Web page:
As the global community descends on Bonn for an Afghanistan conference, the International Committee of the Red Cross wants more protection for aid workers and hospitals in conflict zones such as Afghanistan.
A necessary reminder in war
He almost didn't survive.
Just 18 years old, Hasti Khan was celebrating a wedding in Helmand Province in southern Afghanistan when his village was attacked from the air.
Hasti was severely injured.
With grenade shrapnel in his stomach and burns all over his body, he had to wait until early the following morning before he and his brother Abdul were able to start making their way to a hospital.
"There are landmines everywhere and it's almost impossible to travel any of the local roads - it's so hard," says Adbul.
They couldn't find an ambulance and a taxi drivers refused to take them.
And when finally - having taken a number of detours - they reached the Mirwais Hospital in Kandahar, Hasti was unconscious.
"Unless you're about to die, you're unlikely to go down that road," says his brother.
But Hasti is no exception.
"In places like Afghanistan, where I was stationed for the past two years," says Bijan Farnoudi at the International Committee of the Red Cross in Geneva, "mothers with small children would arrive almost daily, complaining of easily treatable illnesses, but ones that would often become deadly because they had been too scared to leave their homes to come to the hospital."
Sri Lankan forces deny targeting civilians, but many were injured
In conflict zones across the world, the roads to hospitals tend to be blocked by checkpoints at which armed men arbitrarily decide who is allowed to pass.
According to Alberto Cairo, who heads the ICRC's orthopedic program in Afghanistan, even medical staff can be denied permission to pass from one day to the next.
"Suddenly, the commander of a certain area is not the commander [he was] before - the one who knew us," says Cairo, "and now it's dangerous to go."
"You don't know the person that you have to deal with, so because of that we don't go out and even Afghans in our team cannot move - it's too dangerous," Cairo says.
But Afghanistan is only one example of what is a fundamental problem.
In conflict zones around the world, bad security is restricting people's access to health services just when they need them most.
Countless people are dying because the way to the nearest hospital is unpredictable and life threatening. Medical personnel and ambulances are attacked and hospitals can come under live fire.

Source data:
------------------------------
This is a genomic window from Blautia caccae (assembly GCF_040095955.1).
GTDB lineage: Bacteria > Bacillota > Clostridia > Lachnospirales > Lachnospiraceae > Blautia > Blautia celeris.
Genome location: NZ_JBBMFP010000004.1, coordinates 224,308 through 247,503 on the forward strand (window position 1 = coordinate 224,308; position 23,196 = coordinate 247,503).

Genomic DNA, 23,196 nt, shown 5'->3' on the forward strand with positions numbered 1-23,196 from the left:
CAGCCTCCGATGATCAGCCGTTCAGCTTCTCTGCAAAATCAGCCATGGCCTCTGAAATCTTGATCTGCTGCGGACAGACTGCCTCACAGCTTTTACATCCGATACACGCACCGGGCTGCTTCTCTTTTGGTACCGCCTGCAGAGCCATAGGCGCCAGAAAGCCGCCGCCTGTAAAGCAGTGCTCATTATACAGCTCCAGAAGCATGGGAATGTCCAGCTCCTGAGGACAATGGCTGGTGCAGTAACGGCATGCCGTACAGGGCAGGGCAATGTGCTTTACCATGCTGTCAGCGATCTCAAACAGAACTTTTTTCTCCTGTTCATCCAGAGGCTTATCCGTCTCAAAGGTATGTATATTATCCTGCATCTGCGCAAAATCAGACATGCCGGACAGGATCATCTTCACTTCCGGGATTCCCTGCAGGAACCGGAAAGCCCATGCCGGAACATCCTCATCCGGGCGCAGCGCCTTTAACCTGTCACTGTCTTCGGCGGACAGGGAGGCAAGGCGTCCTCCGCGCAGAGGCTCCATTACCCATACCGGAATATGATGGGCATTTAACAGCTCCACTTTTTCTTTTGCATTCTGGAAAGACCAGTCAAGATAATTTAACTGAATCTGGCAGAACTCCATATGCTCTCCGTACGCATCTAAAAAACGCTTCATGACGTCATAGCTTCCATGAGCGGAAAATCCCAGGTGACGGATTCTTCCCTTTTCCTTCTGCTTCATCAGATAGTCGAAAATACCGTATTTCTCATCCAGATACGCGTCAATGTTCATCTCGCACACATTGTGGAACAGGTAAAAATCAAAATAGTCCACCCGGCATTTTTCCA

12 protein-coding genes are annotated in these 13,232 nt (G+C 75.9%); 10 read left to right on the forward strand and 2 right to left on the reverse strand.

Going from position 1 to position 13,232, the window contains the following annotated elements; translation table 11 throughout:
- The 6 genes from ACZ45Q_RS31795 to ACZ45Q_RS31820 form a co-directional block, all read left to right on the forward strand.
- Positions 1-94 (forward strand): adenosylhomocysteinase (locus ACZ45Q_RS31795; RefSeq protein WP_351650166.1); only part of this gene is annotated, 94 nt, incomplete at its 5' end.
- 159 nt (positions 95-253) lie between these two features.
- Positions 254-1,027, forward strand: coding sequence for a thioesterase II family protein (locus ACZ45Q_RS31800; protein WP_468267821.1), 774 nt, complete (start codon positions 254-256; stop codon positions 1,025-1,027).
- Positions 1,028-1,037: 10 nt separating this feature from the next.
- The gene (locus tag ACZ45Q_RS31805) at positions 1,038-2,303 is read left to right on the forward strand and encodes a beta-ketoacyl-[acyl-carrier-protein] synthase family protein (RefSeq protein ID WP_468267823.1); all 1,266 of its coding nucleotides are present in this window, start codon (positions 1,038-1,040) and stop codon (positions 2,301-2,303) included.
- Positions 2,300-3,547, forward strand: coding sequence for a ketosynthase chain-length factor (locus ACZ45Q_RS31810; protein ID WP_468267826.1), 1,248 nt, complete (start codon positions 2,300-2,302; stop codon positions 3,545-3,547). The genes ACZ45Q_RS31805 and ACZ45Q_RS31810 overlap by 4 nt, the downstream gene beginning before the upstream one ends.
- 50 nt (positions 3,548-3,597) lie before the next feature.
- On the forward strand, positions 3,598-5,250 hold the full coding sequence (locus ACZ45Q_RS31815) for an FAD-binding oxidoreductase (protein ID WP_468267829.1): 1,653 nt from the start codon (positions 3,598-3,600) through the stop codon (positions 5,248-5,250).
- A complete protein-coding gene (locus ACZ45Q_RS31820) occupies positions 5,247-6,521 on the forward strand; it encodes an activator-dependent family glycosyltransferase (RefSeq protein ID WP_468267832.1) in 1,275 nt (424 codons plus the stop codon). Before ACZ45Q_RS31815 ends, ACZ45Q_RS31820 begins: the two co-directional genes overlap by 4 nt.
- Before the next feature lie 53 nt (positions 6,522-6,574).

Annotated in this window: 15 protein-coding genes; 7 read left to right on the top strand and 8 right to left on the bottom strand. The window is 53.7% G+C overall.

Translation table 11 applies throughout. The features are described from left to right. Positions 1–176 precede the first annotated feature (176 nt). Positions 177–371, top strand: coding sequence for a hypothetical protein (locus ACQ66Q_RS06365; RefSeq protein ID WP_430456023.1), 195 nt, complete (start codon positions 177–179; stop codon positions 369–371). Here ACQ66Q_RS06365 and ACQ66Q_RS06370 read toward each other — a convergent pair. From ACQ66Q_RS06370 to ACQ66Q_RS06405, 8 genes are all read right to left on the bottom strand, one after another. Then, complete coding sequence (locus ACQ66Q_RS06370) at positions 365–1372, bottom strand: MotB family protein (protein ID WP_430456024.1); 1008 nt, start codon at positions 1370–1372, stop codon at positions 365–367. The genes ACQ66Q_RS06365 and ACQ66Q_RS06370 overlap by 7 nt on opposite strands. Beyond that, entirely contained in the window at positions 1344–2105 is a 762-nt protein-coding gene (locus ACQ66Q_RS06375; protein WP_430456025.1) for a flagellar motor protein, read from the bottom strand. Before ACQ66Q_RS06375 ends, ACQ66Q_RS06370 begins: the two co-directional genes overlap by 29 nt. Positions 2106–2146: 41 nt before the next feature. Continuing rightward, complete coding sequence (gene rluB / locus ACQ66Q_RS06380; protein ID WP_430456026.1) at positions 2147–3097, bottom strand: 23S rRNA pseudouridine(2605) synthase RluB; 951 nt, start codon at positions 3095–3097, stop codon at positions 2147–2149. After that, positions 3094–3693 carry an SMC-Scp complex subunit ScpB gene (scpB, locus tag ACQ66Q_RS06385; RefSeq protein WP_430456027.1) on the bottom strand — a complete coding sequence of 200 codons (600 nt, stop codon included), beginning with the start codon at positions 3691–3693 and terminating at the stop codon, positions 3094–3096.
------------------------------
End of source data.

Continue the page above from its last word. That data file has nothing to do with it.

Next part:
Millions are affected
In an attempt to measure the extent of the problem, the ICRC has registered and analyzed incidents in 16 countries in which it is active.
An armed Iraqi guards an ambulance at Saddam City hospital
The results have shocked even experienced humanitarian aid workers.
"We realized that attacks and other acts of violence are very common," admits ICRC director Pierre Krähenbühl.
"And we were horrified to note that in many cases," says Krähenbühl, "people did not die because of the attack itself, but because of the delays they encountered while trying to get to a hospital to get First Aid."
It has the knock-on effect that millions of citizens end up being at risk because of the attacks happen - or the threat of attacks - which the health services face daily.
The ICRC says this presents one of the biggest humanitarian challenges of our times, but one that gets the least recognition.
Most incidents happen without the greater public ever learning the details.
But some cases do make it through.
In 2009, during the final stages of the Sri Lankan civil war, government forces were accused of directly targeting hospitals in areas held by the separatist Tamil community. At the end of 2009 in Somalia, 22 people were killed during an attack in Mogadishu, where medicine students had been celebrating their graduation. And in Bahrain, the ruling authorities imprisoned dozens of doctors and nurses for tending to demonstrators, who had been injured when their protest was crushed in early 2011.
'Something has to change!'
The ICRC has now started a world wide campaign to get the issue on the international agenda.
It wants all stake holders in conflict zones to urgently come together to find a solution.
Climbing the fence to escape an attack at Jinnah Hospital in Lahore, Pakistan
ICRC spokesman Bijan Farnoudi says there are many possible ways to improve it.
"For example, countries should prepare their forces for precisely these incidents at the checkpoints, so that when they arise, the troops know exactly what to do," he says.
The message for governments and armed forces is clear - that they should respect the neutrality of medical personnel and guarantee the right to medical attention for civilians caught up in the fighting.
"Wounded people, sick people, should have the right to be treated and to reach hospitals and clinics any time," insists the ICRC's Alberto Cairo. "Something has to be done!"
Cairo has worked in Afghanistan for more than 20 years. He says that even if attacks on medical staff and their patients are widespread, there is no need for the situation to stay that way.
Author: Claudia Witte / za
Editor: Rob Mudge